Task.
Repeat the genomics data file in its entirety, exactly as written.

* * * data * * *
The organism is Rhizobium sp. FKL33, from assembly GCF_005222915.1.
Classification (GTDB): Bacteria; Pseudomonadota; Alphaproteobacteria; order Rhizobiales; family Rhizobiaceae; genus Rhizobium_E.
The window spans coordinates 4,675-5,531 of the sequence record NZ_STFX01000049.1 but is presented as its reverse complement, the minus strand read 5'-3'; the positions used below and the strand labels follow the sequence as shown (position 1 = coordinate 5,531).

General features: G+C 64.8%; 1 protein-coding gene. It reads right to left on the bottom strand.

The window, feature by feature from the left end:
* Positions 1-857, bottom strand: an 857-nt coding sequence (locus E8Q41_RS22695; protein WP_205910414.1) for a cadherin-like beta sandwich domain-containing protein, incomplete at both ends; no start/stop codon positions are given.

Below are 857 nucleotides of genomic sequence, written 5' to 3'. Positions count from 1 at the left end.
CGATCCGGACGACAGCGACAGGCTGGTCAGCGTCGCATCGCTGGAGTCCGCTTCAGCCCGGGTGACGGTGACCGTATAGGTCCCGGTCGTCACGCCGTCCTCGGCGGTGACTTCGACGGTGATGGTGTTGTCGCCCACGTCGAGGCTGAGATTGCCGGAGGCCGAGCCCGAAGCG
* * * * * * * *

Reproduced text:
The organism is Rhizobium sp. FKL33, from assembly GCF_005222915.1.
Classification (GTDB): Bacteria; Pseudomonadota; Alphaproteobacteria; order Rhizobiales; family Rhizobiaceae; genus Rhizobium_E.
The window spans coordinates 4,675-5,531 of the sequence record NZ_STFX01000049.1 but is presented as its reverse complement, the minus strand read 5'-3'; the positions used below and the strand labels follow the sequence as shown (position 1 = coordinate 5,531).

General features: G+C 64.8%; 1 protein-coding gene. It reads right to left on the bottom strand.

The window, feature by feature from the left end:
* Positions 1-857, bottom strand: an 857-nt coding sequence (locus E8Q41_RS22695; protein WP_205910414.1) for a cadherin-like beta sandwich domain-containing protein, incomplete at both ends; no start/stop codon positions are given.

Below are 857 nucleotides of genomic sequence, written 5' to 3'. Positions count from 1 at the left end.
CGATCCGGACGACAGCGACAGGCTGGTCAGCGTCGCATCGCTGGAGTCCGCTTCAGCCCGGGTGACGGTGACCGTATAGGTCCCGGTCGTCACGCCGTCCTCGGCGGTGACTTCGACGGTGATGGTGTTGTCGCCCACGTCGAGGCTGAGATTGCCGGAGGCCGAGCCCGAAGCG